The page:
Now pick any A and B of your choice for which there is a physical causality such that A causes B. It would still hold logically that "not B implies not A", yet it would make no sense to talk of "not B" causing "not A" physically.

The point therefore is that lack of physical causality is not a good enough excuse to assume lack of logical causality in your equations as bell did. You must still use the correct rules of probability to calculate.

11. Jan 7, 2009

### JesseM

Re: Trouble with QM's theory on Bell's discovery

But Bell was assuming a realist picture in which any hidden variables that determine results of measurements already have well-defined values before measurement. You can imagine God continuously measuring $$\lambda$$ as the particles propogate, until after each one is measured by the experimenters, if it helps.
I asked for an example of logical causality where the measured correlation could not also be physically explained either in terms of one measurement influencing the other directly or both measurements being influenced by events in the past. The correlation between the colors of the two balls is completely based on the fact that they were both selected from the same urn.
But if you take the God's eye view in which all objective facts exist before measurement, then what's happening here is the "hidden variable" of the second ball being red determines that when I look at it, the event "I see a red ball" is guaranteed to happen with probability 1. Meanwhile, the fact that the first ball picked was white, and was picked from an urn containing one red ball and one white ball, is what determines there'd be a probability 1 that the "hidden variable" associated with the second ball turned out to be red. In other words, P(I see a red ball when I look at second pick | I saw a white ball when I looked at the first pick) = 1 can be broken down into:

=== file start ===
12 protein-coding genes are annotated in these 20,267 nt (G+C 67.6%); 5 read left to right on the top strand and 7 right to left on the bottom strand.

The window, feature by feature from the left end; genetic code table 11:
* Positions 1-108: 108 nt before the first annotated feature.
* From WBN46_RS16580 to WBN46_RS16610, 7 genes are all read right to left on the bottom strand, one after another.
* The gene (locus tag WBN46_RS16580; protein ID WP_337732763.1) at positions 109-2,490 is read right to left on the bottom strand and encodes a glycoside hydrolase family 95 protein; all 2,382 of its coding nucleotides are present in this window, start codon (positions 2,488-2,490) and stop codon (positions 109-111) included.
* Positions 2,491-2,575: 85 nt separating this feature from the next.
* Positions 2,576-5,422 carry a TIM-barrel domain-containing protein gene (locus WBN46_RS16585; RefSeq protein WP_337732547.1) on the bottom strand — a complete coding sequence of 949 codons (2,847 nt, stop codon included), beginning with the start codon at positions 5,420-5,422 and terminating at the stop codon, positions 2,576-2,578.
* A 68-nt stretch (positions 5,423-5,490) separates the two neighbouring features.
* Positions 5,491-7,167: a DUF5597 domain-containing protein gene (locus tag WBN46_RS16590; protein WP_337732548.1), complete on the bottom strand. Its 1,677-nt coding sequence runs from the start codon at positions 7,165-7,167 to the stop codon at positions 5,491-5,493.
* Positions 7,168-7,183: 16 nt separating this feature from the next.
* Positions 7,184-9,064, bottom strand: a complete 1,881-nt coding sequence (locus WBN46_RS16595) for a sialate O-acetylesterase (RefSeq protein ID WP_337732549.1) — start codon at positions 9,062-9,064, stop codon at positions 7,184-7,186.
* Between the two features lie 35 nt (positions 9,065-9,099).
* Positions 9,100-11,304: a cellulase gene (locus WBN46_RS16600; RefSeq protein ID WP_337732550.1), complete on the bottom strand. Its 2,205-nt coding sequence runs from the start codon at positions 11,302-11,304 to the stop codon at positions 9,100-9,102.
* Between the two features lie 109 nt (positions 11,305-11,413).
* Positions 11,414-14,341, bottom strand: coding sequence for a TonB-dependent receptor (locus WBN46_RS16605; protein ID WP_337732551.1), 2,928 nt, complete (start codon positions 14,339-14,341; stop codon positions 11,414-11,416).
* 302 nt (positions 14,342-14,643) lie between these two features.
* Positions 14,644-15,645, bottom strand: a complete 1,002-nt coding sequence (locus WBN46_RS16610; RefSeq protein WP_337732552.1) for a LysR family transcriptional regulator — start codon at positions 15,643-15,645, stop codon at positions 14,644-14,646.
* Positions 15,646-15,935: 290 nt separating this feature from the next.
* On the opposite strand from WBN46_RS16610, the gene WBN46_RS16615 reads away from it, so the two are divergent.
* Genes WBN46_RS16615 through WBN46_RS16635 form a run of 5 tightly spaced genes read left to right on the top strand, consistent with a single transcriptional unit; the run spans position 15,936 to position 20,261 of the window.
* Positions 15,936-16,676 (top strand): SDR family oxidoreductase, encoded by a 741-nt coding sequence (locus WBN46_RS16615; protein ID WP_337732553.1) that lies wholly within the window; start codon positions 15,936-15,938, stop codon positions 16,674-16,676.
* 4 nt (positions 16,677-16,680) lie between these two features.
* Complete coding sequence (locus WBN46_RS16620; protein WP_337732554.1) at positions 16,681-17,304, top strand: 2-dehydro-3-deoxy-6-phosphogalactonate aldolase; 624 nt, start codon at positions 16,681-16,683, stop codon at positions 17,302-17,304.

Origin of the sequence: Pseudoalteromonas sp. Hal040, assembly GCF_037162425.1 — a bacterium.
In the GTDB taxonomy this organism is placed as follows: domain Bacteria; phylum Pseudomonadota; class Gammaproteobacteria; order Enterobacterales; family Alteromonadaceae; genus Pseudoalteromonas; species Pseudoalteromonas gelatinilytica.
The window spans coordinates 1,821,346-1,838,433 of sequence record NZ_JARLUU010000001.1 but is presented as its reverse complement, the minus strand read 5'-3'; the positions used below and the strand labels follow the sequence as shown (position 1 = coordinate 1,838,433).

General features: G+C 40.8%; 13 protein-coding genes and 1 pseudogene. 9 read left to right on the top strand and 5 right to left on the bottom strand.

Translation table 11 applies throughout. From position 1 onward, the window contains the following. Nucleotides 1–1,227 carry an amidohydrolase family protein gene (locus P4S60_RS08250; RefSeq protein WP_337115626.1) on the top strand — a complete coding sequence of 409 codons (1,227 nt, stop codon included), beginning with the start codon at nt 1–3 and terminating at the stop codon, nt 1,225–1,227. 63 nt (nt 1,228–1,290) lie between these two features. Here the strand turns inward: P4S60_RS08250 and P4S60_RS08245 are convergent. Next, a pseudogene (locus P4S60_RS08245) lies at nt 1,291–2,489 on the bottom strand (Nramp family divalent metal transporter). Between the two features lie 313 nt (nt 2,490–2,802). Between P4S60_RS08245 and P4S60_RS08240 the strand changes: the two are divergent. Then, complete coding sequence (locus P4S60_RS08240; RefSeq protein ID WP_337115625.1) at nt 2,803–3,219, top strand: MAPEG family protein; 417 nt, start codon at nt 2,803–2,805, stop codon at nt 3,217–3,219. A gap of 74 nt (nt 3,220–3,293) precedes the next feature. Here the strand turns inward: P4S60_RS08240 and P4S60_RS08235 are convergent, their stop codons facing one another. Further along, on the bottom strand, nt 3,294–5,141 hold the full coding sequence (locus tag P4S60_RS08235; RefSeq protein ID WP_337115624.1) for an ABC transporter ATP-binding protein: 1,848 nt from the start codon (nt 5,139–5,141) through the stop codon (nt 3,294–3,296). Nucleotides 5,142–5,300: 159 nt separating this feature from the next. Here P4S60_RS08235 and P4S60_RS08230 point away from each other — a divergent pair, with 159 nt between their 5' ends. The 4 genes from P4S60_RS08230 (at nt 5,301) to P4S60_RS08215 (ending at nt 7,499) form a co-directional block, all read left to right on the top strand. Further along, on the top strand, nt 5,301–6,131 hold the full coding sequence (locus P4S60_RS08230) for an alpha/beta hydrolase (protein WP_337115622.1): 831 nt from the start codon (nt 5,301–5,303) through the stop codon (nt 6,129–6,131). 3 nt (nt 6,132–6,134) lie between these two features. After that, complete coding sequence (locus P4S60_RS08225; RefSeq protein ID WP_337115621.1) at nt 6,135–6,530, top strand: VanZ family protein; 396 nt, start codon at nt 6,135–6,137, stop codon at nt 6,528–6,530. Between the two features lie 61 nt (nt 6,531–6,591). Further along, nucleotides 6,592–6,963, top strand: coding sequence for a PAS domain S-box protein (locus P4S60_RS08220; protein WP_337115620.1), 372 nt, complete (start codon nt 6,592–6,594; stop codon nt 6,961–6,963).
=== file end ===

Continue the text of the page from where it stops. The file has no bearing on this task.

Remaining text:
P(first ball picked had hidden state 'white' after being picked | I saw a white ball when I looked at the first pick) = 1
P(second ball picked had hidden state 'red' after being picked | first ball picked had hidden state 'white' after being picked) = 1
P(I see a red ball when I looked at second pick | second ball picked had hidden state 'red'' after being picked) = 1

In a realist universe, you should always be able to take such a God's eye view where the true state of all the unknown factors is part of the probability calculation (although these true states are represented as variables since we don't necessarily know them), and probability is interpreted in frequentist terms (in terms of the statistics of repeated trials) rather than Bayesian terms, and this is exactly what Bell was doing in his proof.

Meanwhile, I don't see the authors of the paper you link to arguing that we can only use epistemological Bayesian probabilities rather than objective frequentist probabilities, that appears to be your own original argument which has nothing to do with their own. The fact that they include $$\lambda$$ in their probability equations, despite the fact that $$\lambda$$ represents hidden variables whose value we can never actually know, shows this.
Why not? "Causality" just means that one physical fact determines another physical fact according to the laws of physics, and an absence of a certain physical event is still a physical fact about the universe, there's no reason it can't be said to "cause" some other fact.

12. Jan 7, 2009

### DrChinese

Re: Bell Theorem

ZapperZ, thanks for splitting out the thread.

mnj4,

It is the realism argument that is most important to Bell, and it really doesn't matter your point about conditional probabilities. This is of little importance to Bell.

The mathematical description of realism is:

1 >= P(A, B, C) >= 0

The reason is that A, B and C individually are elements of reality, because they can be predicted in advance in a Bell test. The issue is not whether the measurement somehow distorts the results, it is whether these elements of reality (EPR) exist simultaneously independently of the ACT of observation.